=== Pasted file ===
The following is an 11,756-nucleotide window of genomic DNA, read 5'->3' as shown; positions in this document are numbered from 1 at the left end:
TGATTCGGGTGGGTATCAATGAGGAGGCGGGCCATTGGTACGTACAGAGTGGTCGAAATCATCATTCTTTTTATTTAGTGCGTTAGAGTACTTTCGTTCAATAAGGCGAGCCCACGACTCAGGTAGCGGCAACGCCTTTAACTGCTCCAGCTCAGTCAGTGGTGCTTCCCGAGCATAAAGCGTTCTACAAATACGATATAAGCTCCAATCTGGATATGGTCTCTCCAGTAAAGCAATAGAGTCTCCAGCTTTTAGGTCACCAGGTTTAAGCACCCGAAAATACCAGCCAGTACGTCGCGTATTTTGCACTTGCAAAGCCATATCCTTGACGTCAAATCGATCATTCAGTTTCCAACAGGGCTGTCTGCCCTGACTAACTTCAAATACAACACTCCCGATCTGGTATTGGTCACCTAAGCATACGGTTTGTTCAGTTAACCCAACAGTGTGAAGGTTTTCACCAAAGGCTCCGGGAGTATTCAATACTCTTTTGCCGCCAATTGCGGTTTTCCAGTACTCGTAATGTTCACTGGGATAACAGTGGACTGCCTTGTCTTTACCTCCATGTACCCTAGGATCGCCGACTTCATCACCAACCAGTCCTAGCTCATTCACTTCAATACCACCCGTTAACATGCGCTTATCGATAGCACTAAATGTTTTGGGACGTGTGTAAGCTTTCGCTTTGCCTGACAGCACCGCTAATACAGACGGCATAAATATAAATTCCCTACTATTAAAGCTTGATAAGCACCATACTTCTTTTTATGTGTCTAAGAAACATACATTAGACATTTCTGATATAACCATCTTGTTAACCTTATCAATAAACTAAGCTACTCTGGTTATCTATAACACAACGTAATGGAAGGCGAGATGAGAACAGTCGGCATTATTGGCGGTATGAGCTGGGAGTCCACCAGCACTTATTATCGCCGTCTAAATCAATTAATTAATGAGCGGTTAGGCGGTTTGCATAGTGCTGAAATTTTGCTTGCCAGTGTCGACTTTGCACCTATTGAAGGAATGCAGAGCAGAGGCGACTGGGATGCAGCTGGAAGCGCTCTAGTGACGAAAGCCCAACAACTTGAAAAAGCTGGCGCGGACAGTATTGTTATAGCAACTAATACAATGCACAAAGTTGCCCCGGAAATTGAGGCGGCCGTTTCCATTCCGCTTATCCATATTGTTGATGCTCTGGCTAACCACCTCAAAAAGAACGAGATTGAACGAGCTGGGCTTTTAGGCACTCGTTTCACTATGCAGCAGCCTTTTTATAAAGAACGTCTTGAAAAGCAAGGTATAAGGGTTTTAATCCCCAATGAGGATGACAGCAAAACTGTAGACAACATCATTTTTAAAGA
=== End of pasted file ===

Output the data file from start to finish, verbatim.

The following is an 11,756-nucleotide window of genomic DNA, read 5'->3' as shown; positions in this document are numbered from 1 at the left end:
TGATTCGGGTGGGTATCAATGAGGAGGCGGGCCATTGGTACGTACAGAGTGGTCGAAATCATCATTCTTTTTATTTAGTGCGTTAGAGTACTTTCGTTCAATAAGGCGAGCCCACGACTCAGGTAGCGGCAACGCCTTTAACTGCTCCAGCTCAGTCAGTGGTGCTTCCCGAGCATAAAGCGTTCTACAAATACGATATAAGCTCCAATCTGGATATGGTCTCTCCAGTAAAGCAATAGAGTCTCCAGCTTTTAGGTCACCAGGTTTAAGCACCCGAAAATACCAGCCAGTACGTCGCGTATTTTGCACTTGCAAAGCCATATCCTTGACGTCAAATCGATCATTCAGTTTCCAACAGGGCTGTCTGCCCTGACTAACTTCAAATACAACACTCCCGATCTGGTATTGGTCACCTAAGCATACGGTTTGTTCAGTTAACCCAACAGTGTGAAGGTTTTCACCAAAGGCTCCGGGAGTATTCAATACTCTTTTGCCGCCAATTGCGGTTTTCCAGTACTCGTAATGTTCACTGGGATAACAGTGGACTGCCTTGTCTTTACCTCCATGTACCCTAGGATCGCCGACTTCATCACCAACCAGTCCTAGCTCATTCACTTCAATACCACCCGTTAACATGCGCTTATCGATAGCACTAAATGTTTTGGGACGTGTGTAAGCTTTCGCTTTGCCTGACAGCACCGCTAATACAGACGGCATAAATATAAATTCCCTACTATTAAAGCTTGATAAGCACCATACTTCTTTTTATGTGTCTAAGAAACATACATTAGACATTTCTGATATAACCATCTTGTTAACCTTATCAATAAACTAAGCTACTCTGGTTATCTATAACACAACGTAATGGAAGGCGAGATGAGAACAGTCGGCATTATTGGCGGTATGAGCTGGGAGTCCACCAGCACTTATTATCGCCGTCTAAATCAATTAATTAATGAGCGGTTAGGCGGTTTGCATAGTGCTGAAATTTTGCTTGCCAGTGTCGACTTTGCACCTATTGAAGGAATGCAGAGCAGAGGCGACTGGGATGCAGCTGGAAGCGCTCTAGTGACGAAAGCCCAACAACTTGAAAAAGCTGGCGCGGACAGTATTGTTATAGCAACTAATACAATGCACAAAGTTGCCCCGGAAATTGAGGCGGCCGTTTCCATTCCGCTTATCCATATTGTTGATGCTCTGGCTAACCACCTCAAAAAGAACGAGATTGAACGAGCTGGGCTTTTAGGCACTCGTTTCACTATGCAGCAGCCTTTTTATAAAGAACGTCTTGAAAAGCAAGGTATAAGGGTTTTAATCCCCAATGAGGATGACAGCAAAACTGTAGACAACATCATTTTTAAAGA